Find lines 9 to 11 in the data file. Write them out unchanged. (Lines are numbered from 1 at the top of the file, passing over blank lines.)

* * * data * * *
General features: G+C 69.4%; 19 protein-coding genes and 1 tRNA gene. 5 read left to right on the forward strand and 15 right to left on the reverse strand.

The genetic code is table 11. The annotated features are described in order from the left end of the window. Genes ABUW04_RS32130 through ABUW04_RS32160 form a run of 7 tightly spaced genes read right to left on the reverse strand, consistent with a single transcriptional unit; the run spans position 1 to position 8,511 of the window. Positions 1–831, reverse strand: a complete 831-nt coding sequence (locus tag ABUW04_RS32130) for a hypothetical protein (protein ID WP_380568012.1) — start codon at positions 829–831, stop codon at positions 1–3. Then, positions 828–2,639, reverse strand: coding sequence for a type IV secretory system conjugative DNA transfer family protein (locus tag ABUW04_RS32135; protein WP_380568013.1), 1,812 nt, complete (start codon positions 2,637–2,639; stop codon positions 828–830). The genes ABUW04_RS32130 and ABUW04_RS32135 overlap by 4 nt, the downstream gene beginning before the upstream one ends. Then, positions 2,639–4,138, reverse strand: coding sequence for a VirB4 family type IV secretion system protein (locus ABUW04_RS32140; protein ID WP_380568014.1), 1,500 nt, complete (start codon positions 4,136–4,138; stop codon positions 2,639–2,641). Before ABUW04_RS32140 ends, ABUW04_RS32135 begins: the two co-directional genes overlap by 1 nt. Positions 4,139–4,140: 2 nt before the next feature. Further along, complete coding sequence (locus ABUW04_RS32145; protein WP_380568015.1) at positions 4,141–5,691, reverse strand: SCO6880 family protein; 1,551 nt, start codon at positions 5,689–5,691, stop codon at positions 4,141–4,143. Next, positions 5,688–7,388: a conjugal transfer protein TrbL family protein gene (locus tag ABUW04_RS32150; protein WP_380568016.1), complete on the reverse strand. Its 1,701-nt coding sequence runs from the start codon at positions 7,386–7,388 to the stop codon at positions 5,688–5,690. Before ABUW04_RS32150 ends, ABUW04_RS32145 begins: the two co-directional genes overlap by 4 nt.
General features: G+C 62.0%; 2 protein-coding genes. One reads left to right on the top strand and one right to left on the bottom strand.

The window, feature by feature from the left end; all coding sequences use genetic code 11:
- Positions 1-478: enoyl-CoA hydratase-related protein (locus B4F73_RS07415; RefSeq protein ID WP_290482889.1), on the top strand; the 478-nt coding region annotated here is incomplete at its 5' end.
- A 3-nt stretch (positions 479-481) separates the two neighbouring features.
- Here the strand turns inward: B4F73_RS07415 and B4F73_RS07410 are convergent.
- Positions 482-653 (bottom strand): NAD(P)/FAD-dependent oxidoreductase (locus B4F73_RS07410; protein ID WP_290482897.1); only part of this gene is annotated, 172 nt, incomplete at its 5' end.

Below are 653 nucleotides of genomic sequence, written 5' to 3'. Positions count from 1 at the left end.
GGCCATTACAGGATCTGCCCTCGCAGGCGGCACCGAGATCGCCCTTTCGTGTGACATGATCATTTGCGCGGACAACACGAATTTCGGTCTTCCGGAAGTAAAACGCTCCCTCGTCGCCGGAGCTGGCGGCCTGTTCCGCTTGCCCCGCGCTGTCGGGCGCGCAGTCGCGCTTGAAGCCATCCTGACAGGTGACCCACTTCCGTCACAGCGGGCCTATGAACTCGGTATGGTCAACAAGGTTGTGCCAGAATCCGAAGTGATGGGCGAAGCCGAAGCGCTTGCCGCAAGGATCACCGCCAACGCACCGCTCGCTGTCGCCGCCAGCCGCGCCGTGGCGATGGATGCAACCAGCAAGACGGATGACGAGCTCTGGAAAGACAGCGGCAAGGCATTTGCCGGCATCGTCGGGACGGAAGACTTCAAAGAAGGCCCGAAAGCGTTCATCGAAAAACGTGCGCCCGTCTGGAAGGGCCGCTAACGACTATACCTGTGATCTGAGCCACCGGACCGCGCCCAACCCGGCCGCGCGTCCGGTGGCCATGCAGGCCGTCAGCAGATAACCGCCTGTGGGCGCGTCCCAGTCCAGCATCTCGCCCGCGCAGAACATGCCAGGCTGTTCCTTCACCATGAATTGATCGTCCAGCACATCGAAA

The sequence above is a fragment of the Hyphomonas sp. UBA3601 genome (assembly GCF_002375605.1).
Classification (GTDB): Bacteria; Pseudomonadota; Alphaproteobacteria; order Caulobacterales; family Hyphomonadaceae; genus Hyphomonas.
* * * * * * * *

Below are 653 nucleotides of genomic sequence, written 5' to 3'. Positions count from 1 at the left end.
GGCCATTACAGGATCTGCCCTCGCAGGCGGCACCGAGATCGCCCTTTCGTGTGACATGATCATTTGCGCGGACAACACGAATTTCGGTCTTCCGGAAGTAAAACGCTCCCTCGTCGCCGGAGCTGGCGGCCTGTTCCGCTTGCCCCGCGCTGTCGGGCGCGCAGTCGCGCTTGAAGCCATCCTGACAGGTGACCCACTTCCGTCACAGCGGGCCTATGAACTCGGTATGGTCAACAAGGTTGTGCCAGAATCCGAAGTGATGGGCGAAGCCGAAGCGCTTGCCGCAAGGATCACCGCCAACGCACCGCTCGCTGTCGCCGCCAGCCGCGCCGTGGCGATGGATGCAACCAGCAAGACGGATGACGAGCTCTGGAAAGACAGCGGCAAGGCATTTGCCGGCATCGTCGGGACGGAAGACTTCAAAGAAGGCCCGAAAGCGTTCATCGAAAAACGTGCGCCCGTCTGGAAGGGCCGCTAACGACTATACCTGTGATCTGAGCCACCGGACCGCGCCCAACCCGGCCGCGCGTCCGGTGGCCATGCAGGCCGTCAGCAGATAACCGCCTGTGGGCGCGTCCCAGTCCAGCATCTCGCCCGCGCAGAACATGCCAGGCTGTTCCTTCACCATGAATTGATCGTCCAGCACATCGAAA

The sequence above is a fragment of the Hyphomonas sp. UBA3601 genome (assembly GCF_002375605.1).